In teaching yoga, our goal is to safely guide our students to healthy bodies and minds. We can help them get there by means of many routes; no one yoga sequence or style is appropriate for all students. This leaves a lot of room for creativity in teaching. While sequence variety is generally welcomed, safety should never be sacrificed for inventiveness.
Keep these six guidelines in mind to create safe yoga sequences. Regardless of the style of yoga you teach, they apply to all bodies and help to prevent injury and imbalance.
To skip out on a warm-up is an invitation for injury. After beginning class with a few quiet moments in Easy pose or Corpse pose, guide students through a warm-up to loosen up the spine, muscles, and ligaments. You could begin with gentle movements, like neck rotations or Cat-Cow, and work up to Sun Salutations. Sun Salutations are the ultimate warm-up, effectively stretching, loosening, toning, and massaging the spine along with all of the body’s organs and ligaments. Sun Salutations encourage students to link breath to movement, and prepare the body for the yoga postures that follow. Remind students to practice the first few rounds gently as the body gradually grows warm.
The Headstand sequence includes the pose itself and Child’s pose, which neutralizes the blood flow and gives the nervous system a chance to adjust. After headstand, always have your students rest in Child’s pose for at least a half-minute so they don’t feel dizzy.
After this sequence, guide students into Shoulderstand. B.K.S. Iyengar explains in his book Light on Yoga that students who practice Headstand without Shoulderstand are quick to get irritated and lose their temper. Have students practice either both postures, or Shoulderstand only, for a harmonious and balanced body and mind.
Both Shoulderstand and Plow pose offer an intense stretch to the neck. Many teachers make Shoulderstand the very last posture of the class, but Shoulderstand and Plow need to be followed with a counterpose that reverses the stretch in the cervical spine. Fish, Camel, or Sleeping Thunderbolt pose would all work here.
Counterposes generally encourage balance between strength and flexibility, and between long inhalations and long exhalations. When you intensely stretch the spine in one direction, it should then be gently stretched in the opposite direction to relieve any physical stress and prevent imbalance. However, there are a few exceptions to this rule, described below.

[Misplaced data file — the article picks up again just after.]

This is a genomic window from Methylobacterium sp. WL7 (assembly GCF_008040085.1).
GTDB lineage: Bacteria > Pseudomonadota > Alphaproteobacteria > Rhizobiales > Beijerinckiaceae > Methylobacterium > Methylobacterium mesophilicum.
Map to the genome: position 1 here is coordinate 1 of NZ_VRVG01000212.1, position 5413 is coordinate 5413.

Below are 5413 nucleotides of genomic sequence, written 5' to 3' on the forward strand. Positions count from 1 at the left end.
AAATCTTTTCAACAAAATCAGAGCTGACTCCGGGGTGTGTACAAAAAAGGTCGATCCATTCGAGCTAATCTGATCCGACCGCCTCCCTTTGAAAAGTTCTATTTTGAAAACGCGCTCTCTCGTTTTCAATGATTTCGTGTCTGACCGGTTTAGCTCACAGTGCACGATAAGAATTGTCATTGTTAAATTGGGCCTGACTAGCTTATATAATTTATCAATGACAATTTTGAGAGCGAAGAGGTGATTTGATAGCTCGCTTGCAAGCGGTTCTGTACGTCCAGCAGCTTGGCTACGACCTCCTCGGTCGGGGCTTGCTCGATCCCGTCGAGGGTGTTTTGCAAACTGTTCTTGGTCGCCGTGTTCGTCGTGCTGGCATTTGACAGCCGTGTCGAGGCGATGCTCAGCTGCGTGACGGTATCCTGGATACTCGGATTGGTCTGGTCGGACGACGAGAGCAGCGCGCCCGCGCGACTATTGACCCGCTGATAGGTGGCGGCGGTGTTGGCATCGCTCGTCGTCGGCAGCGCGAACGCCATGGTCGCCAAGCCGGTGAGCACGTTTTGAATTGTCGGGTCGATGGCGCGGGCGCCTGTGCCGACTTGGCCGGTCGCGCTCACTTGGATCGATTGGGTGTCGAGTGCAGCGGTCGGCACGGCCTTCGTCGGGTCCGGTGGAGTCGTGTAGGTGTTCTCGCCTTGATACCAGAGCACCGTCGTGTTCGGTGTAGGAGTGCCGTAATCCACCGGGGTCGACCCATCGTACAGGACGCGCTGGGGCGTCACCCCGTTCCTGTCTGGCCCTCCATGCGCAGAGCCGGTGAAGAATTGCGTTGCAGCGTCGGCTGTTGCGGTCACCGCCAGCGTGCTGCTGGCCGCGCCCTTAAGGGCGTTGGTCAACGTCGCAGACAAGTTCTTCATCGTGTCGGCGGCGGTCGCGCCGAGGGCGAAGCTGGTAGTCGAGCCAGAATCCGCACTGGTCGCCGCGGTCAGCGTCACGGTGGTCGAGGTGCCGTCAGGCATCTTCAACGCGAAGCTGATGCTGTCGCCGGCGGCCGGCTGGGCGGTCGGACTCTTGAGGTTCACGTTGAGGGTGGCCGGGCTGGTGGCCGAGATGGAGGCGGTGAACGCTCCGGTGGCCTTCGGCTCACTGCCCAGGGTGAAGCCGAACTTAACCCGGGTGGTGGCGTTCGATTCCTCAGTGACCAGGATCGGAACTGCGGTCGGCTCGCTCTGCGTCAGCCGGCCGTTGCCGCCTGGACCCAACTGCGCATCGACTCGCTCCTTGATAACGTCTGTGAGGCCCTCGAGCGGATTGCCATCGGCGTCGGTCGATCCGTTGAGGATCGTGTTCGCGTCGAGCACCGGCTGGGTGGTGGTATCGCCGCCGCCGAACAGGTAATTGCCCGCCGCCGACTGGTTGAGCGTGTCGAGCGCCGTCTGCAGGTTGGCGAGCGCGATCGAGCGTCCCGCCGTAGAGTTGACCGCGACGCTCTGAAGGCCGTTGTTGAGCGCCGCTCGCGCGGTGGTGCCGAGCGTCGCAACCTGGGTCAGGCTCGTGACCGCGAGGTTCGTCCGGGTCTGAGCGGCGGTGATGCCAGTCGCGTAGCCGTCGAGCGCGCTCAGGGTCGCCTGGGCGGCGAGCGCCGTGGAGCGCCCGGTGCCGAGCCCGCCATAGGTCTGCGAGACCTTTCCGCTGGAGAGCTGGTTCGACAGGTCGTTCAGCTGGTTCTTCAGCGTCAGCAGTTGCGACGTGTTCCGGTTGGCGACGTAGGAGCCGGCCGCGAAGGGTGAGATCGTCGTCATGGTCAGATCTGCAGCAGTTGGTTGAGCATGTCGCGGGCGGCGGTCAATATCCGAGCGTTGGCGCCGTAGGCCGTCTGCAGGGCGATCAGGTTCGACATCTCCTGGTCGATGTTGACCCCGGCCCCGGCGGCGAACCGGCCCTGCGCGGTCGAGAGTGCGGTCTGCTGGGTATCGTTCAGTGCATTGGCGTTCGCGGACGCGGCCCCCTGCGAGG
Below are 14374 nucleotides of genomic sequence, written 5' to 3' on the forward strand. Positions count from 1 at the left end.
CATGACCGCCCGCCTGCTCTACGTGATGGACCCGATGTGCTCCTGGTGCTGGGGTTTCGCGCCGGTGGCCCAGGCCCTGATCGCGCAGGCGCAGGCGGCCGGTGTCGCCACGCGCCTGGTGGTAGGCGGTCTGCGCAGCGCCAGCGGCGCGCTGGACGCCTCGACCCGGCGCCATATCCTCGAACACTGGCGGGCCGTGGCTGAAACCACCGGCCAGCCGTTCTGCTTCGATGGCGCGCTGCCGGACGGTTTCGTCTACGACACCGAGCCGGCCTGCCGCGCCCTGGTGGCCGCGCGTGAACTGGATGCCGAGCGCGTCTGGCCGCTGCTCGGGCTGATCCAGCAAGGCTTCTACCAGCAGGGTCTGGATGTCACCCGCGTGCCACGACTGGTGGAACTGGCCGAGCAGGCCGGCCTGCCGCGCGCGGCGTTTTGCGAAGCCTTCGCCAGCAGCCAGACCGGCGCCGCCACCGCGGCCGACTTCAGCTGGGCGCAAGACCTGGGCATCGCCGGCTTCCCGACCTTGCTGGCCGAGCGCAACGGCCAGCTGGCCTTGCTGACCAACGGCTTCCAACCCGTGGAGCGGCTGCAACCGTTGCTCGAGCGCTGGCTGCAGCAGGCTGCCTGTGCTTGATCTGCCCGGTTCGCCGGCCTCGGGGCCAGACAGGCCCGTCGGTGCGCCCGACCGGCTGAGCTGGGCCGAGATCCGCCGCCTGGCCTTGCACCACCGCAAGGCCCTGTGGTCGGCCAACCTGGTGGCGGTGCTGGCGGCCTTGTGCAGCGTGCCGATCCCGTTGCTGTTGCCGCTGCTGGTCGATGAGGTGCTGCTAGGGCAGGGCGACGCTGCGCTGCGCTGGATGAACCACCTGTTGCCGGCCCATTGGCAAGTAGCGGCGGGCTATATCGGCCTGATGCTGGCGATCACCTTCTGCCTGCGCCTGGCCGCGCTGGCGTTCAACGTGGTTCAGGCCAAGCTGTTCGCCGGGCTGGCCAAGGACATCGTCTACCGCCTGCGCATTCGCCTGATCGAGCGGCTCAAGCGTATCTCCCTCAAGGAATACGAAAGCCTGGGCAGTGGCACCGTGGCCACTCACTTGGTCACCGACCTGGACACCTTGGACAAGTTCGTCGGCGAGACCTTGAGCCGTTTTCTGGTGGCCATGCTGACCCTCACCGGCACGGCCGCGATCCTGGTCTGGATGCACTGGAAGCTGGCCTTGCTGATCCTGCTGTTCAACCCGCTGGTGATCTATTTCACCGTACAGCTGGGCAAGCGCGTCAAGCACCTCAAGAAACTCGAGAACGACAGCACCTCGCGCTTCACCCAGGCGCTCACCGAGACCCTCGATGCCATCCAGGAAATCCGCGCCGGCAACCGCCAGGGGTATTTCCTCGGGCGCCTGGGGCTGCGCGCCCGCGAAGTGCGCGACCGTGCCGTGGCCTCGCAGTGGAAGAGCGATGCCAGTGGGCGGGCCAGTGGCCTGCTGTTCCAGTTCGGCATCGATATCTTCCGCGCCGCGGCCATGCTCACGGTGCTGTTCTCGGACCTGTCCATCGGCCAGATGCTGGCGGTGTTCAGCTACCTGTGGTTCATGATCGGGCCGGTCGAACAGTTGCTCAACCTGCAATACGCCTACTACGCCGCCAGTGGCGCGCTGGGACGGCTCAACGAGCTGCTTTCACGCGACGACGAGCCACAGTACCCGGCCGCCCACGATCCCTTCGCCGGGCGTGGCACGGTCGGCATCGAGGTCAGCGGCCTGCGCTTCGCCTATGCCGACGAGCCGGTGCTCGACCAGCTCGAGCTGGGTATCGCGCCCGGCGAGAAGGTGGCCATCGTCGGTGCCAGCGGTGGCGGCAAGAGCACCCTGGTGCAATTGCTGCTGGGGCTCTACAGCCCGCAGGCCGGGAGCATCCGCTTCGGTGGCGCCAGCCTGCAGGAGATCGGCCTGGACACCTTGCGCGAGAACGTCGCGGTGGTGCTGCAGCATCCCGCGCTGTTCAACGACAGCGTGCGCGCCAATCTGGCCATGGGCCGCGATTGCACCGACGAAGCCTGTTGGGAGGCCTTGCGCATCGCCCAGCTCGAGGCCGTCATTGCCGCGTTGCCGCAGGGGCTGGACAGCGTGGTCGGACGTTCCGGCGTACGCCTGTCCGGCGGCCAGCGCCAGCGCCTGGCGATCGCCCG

Sometimes an immediate counterpose is not appropriate, and a neutral pose should be used instead.
Whether you’re guiding students through a spinal-movement sequence (like three progressively challenging backbends), or repeating the same pose several times (like three rounds of Bridge), going back and forth between forward and backward bends will put too much stress on the spine. Rather than having them practice a counterpose each time, have students bring their spine into a neutral position. At the end of the sequence or repetitions, have them practice a neutral pose again, before moving on to an entirely different spinal movement. For example, after practicing three rounds of Camel pose, students should neutralize the spine by staying in Hero pose for a few breaths. Only then should they come into Child’s pose.
Wheel pose is an excellent example of when a neutral pose should be chosen over a counterpose. This intense backbend shouldn’t be followed with an intense forward bend, and asking your students to immediately hug their knees into their chest could result in back spasms. Moving back and forth between two extremes can be stressful on the spine. Instead, have them rest for a few breaths in a neutralizing pose, such as Constructive Rest pose—laying on the back with the feet wide and flat on the ground, and the knees touching. After first neutralizing the spine, they can come into a counterpose like Bound Angle pose or Seated Forward Bend.
After students have acquired a certain amount of physical, and even mental, stress from their yoga practice, they need to rest in Savasana (Corpse pose) for at least 5-10 minutes. This period of rest is necessary for the release of any lactic acid buildup, and to ensure students leave feeling rested; not tired or over-exerted.
When you’re planning your class sequence, leave plenty of time for Corpse pose. Also intersperse intense asanas with short periods of rest so that students don’t wear themselves out.
More important than getting creative with yoga sequencing is looking out for your students’ safety. There are many ways to structure a class, but these six principles apply across the board, and guide your students on their injury-free path to good health.